Saturday, July 19, 2014

On Writing the History of the American Bible Society--Update #32

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On Friday I began reading the ABS's mail.

The letters of the ABS Corresponding Secretary in the years between 1848 and 1876 have some fascinating material related to slavery.  Yesterday I familiarized myself with an 1840s and 1850s debate between the ABS and Boston abolitionists over distributing the Bible to slaves in the South. 

The abolitionists wanted the ABS to be more proactive in bringing Bibles to the slave population. They believed that the Bible would inspire slaves to pursue freedom.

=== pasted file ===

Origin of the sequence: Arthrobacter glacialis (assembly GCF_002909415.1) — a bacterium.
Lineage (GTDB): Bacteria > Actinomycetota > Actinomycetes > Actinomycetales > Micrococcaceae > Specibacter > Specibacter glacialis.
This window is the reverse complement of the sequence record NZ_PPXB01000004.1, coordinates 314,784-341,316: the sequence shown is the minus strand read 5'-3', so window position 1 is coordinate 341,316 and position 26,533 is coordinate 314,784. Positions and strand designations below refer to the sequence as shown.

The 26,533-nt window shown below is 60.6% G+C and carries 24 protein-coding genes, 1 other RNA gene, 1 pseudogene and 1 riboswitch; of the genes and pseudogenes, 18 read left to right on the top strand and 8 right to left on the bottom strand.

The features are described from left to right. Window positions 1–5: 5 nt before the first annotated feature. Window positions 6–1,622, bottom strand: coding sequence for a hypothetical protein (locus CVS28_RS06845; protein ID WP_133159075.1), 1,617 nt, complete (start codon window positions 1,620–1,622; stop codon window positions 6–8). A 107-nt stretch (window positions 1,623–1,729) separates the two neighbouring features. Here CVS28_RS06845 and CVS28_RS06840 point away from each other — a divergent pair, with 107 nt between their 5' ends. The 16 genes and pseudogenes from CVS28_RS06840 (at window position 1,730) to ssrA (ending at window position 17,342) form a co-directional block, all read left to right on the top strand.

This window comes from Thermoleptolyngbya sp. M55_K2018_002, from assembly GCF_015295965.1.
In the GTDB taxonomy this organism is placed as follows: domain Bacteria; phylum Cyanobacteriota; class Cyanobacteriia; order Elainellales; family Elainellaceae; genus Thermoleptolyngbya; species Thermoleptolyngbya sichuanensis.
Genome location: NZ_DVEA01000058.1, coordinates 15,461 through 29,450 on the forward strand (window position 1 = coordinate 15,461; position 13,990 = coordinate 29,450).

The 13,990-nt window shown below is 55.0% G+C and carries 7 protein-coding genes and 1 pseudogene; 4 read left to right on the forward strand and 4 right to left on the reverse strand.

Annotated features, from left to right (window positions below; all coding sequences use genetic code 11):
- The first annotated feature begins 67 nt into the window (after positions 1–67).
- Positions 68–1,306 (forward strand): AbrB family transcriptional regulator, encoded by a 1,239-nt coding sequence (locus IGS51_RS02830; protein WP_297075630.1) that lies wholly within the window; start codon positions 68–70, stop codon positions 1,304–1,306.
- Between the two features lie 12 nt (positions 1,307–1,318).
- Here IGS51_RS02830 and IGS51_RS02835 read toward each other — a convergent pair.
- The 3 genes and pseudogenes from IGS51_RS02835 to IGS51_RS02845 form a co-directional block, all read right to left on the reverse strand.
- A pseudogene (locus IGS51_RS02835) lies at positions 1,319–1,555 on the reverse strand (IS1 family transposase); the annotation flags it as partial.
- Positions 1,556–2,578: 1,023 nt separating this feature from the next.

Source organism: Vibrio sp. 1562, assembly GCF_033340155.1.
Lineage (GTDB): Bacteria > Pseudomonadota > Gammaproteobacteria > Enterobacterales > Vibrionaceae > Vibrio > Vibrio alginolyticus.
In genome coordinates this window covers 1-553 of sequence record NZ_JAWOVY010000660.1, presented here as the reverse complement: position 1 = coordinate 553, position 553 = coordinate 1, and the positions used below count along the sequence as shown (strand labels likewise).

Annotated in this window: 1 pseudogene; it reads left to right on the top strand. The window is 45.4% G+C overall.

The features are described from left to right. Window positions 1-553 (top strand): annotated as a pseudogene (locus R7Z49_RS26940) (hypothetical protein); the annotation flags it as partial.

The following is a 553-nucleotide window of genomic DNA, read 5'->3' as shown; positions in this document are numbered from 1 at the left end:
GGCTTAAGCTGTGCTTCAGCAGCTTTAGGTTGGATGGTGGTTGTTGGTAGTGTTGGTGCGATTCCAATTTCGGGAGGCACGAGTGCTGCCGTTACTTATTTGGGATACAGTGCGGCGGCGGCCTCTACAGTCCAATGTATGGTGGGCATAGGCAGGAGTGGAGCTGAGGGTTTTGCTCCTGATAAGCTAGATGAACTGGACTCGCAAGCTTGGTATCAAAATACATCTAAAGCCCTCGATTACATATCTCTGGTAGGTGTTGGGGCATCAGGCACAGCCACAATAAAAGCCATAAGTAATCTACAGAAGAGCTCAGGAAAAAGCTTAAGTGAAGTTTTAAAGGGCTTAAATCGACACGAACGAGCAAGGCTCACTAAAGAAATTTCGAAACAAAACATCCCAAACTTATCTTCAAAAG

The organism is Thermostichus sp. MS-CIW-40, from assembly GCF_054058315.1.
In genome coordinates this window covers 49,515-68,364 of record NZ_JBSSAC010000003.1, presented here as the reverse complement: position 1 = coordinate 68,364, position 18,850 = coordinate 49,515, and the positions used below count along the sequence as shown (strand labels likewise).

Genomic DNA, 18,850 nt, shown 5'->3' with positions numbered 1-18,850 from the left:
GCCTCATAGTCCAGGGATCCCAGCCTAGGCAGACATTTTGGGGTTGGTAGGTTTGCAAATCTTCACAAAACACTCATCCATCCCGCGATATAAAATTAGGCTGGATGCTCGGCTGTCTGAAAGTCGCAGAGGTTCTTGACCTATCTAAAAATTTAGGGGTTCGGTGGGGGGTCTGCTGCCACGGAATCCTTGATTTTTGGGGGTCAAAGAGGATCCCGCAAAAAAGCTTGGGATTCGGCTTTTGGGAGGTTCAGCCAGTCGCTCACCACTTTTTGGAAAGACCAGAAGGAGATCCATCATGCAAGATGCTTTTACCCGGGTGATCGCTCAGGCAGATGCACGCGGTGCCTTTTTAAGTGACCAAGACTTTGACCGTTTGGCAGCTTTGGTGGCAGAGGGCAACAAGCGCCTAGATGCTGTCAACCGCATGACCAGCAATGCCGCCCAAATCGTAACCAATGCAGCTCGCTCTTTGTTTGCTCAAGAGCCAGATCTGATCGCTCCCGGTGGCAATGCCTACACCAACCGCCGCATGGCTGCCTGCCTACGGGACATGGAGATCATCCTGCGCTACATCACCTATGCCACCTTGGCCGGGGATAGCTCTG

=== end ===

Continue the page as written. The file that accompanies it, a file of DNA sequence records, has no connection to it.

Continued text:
The ABS was sympathetic, but its original constitution stated that the actual work of distribution had to be performed by local auxiliary agencies.  Of course the abolitionists claimed that the leaders of the southern auxiliaries were slaveholders and unless the ABS did something to force them to distribute Bibles to the slaves they would not do it.

This group of Boston abolitionists were mostly Protestant ministers.  They accused the ABS of keeping the Bible away from a certain class of people (slaves) much in the same way that the Roman Catholic Church kept the Bible away from the laity.  This accusation, of course, comes at a time when ABS anti-Catholicism was at an all time high.

Interesting stuff.  Stay tuned for more.